05 September, 2019. Thursday of Week 22

1st Reading: Colossians 1:9-14

We can endure whatever comes, being rescued from the power of darkness.

For this reason, since the day we heard it, we have not ceased praying for you and asking that you may be filled with the knowledge of God’s will in all spiritual wisdom and understanding, so that you may lead lives worthy of the Lord, fully pleasing to him, as you bear fruit in every good work and as you grow in the knowledge of God.
May you be made strong with all the strength that comes from his glorious power, and may you be prepared to endure everything with patience, while joyfully giving thanks to the Father, who has enabled you to share in the inheritance of the saints in the light. He has rescued us from the power of darkness and transferred us into the kingdom of his beloved Son, in whom we have redemption, the forgiveness of sins.

Responsorial: Psalm 97:2-6

Response: The Lord has made known his salvation.

The Lord has made known his salvation;
has shown his justice to the nations.
He has remembered his truth and love
for the house of Israel. (R./)
All the ends of the earth have seen
the salvation of our God.
Shout to the Lord all the earth,
ring out your joy. (R./)
Sing psalms to the Lord with the harp
with the sound of music.
With trumpets and the sound of the horn
acclaim the King, the Lord. (R./)

Gospel: Luke 5:1-11

After a miraculous catch of fish Jesus calls the fishermen to follow him.

Once, as Jesus was standing beside the lake of Gennesaret, with the crowd pressing in on him to hear the word of God, he saw two boats there at the shore of the lake; the fishermen had gone out of them and were washing their nets. He got into one of the boats, the one belonging to Simon, and asked him to put out a little way from the shore. Then he sat down and taught the crowds from the boat.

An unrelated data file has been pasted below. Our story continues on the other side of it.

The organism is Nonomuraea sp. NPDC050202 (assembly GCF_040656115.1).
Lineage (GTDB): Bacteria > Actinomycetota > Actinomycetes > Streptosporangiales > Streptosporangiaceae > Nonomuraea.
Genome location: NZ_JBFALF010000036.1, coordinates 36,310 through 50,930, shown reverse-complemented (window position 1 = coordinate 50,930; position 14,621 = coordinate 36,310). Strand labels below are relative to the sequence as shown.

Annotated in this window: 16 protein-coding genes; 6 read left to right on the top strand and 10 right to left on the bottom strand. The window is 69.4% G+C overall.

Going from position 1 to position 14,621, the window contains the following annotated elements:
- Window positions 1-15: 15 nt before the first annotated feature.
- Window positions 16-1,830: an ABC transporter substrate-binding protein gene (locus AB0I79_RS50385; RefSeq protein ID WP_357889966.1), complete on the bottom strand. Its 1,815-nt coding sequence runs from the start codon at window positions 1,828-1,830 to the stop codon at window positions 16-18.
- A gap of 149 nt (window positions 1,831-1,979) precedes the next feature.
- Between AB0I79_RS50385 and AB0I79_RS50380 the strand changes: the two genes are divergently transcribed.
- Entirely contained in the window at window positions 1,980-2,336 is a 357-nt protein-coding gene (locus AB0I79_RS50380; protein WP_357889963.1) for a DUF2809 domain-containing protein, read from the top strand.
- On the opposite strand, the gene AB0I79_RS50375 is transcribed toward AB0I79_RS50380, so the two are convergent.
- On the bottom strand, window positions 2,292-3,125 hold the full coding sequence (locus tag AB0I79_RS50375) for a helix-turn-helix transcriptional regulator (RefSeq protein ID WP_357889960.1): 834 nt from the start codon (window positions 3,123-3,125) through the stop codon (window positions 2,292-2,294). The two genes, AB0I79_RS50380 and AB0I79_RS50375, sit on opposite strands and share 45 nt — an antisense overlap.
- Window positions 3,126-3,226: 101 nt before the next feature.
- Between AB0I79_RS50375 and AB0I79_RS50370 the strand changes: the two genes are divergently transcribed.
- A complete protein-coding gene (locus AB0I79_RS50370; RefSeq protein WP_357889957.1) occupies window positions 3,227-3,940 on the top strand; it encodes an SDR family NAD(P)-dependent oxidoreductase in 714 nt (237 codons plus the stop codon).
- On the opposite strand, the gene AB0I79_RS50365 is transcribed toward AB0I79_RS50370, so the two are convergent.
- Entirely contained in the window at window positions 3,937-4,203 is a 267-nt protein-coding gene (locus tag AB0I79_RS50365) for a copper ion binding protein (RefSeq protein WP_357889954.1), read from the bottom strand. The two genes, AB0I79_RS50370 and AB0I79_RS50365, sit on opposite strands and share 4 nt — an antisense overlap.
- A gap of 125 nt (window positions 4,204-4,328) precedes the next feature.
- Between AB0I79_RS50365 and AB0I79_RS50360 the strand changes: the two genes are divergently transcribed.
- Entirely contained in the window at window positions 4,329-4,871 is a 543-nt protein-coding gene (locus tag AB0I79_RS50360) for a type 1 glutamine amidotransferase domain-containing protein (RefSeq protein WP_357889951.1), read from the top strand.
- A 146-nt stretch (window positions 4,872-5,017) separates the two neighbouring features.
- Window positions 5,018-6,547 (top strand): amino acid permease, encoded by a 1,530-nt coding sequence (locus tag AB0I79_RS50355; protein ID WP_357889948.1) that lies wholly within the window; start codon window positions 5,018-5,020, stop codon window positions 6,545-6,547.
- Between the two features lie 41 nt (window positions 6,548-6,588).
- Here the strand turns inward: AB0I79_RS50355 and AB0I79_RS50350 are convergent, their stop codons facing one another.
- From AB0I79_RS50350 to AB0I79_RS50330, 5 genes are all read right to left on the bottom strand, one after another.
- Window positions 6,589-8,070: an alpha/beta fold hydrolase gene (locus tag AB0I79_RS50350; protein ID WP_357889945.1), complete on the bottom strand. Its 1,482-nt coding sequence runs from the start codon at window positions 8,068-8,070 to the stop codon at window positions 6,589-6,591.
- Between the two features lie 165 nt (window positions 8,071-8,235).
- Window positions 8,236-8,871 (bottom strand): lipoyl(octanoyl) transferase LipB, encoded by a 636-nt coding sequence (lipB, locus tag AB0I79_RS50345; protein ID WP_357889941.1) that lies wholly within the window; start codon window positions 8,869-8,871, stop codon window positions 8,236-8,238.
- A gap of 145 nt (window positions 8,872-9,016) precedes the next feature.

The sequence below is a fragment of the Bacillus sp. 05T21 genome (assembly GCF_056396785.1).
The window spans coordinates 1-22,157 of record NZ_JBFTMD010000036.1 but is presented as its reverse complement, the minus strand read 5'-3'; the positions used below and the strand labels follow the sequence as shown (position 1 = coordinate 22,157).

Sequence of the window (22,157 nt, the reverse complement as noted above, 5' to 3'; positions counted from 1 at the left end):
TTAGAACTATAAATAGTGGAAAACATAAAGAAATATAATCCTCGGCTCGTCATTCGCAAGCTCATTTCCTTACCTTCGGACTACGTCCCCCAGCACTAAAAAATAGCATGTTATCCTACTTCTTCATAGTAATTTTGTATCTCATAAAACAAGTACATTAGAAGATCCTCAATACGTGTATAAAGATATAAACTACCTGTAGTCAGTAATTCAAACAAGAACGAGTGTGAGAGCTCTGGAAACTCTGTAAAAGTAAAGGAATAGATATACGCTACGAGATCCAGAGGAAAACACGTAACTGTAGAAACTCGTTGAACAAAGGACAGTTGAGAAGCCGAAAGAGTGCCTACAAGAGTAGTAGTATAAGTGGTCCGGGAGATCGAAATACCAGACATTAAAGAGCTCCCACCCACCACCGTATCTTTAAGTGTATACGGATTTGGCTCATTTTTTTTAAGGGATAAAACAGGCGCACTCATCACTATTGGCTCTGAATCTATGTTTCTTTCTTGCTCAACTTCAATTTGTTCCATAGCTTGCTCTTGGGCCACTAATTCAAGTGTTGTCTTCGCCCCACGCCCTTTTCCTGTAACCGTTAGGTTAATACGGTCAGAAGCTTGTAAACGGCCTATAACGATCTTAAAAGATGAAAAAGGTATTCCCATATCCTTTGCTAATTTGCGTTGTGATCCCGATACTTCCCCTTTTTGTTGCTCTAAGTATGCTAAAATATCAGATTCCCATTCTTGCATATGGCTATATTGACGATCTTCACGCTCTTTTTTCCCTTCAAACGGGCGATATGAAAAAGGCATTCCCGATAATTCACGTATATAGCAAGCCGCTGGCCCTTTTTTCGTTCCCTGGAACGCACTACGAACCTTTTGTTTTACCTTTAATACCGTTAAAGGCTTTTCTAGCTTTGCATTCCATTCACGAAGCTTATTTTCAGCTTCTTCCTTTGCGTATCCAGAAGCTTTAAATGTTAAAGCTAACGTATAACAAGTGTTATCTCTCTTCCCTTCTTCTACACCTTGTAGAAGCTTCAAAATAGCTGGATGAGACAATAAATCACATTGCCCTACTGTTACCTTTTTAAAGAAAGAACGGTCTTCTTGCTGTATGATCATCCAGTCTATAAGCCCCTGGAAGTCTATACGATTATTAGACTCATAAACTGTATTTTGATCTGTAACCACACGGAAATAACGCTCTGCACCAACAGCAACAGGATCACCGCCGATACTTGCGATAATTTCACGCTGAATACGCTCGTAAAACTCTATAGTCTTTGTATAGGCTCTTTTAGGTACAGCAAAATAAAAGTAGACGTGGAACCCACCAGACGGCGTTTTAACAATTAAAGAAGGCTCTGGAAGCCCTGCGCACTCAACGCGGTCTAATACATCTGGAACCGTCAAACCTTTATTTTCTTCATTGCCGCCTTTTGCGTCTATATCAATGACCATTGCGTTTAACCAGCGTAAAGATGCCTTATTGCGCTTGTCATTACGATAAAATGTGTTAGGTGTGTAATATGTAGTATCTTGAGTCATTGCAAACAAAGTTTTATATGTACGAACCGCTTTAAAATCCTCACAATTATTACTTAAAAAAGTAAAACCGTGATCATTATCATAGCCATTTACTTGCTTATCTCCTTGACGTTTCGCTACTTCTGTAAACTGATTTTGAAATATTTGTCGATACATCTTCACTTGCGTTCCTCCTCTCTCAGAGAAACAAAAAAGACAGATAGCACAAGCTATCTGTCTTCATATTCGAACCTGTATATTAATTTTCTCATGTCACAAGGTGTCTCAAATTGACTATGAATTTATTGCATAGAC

When he had finished speaking, he said to Simon, “Put out into the deep water and let down your nets for a catch.” Simon answered, “Master, we have worked all night long but have caught nothing. Yet if you say so, I will let down the nets.” When they had done this, they caught so many fish that their nets were beginning to break. So they signaled their partners in the other boat to come and help them. And they came and filled both boats, so that they began to sink. But when Simon Peter saw it, he fell down at Jesus” knees, saying, “Go away from me, Lord, for I am a sinful man!” For he and all who were with him were amazed at the catch of fish that they had taken; and so also were James and John, sons of Zebedee, who were partners with Simon. Then Jesus said to Simon, “Do not be afraid; from now on you will be catching people.” When they had brought their boats to shore, they left everything and followed him.


The universal call to holiness

Paul teaches that holiness is gained by the normal activities of daily life, if done in a spirit of faith and trusting the grace of God. The natural activities of life (employment, study, health-care, eating and drinking, family life) can be dedicated to God and be performed with gratitude. Paul’s ideal for us, as for his original readers, is to “lead lives worthy of the Lord, fully pleasing to him.” This the universal call to holiness, shared by all the baptised. It’s a blessing to know that the Lord has useful work for each of us to do. What we need is the courage and insight to know where to cast our nets.

Not entirely fruitless

Most of us will have tasted failure in one shape or form. We may have failed to live up to the goals we had set ourselves. Some enterprise or some initiative that we had invested in may have come to nothing. All such experiences can leave us feeling disheartened. There is a response to the feeling of failure in today’s gospel. We can hear the note of failure in Peter’s complaint, “we worked hard all night long and caught nothing,” and in his later appeal, “Leave me, Lord, for I am a sinful man.”
Failure does not need to have the last word, because the Lord is near and can help us through them. He transformed their fruitless night’s labour by giving them an abundant catch of fish. He also insisted that the sinful Peter would work with him, drawing people into the nets of God’s kingdom. The Lord is constantly at work in all kinds of unpromising situations, bringing life out of loss and failure. For this to happen, we need to not give in to discouragement. We need to keep putting out into deep water in response to his faithful word.


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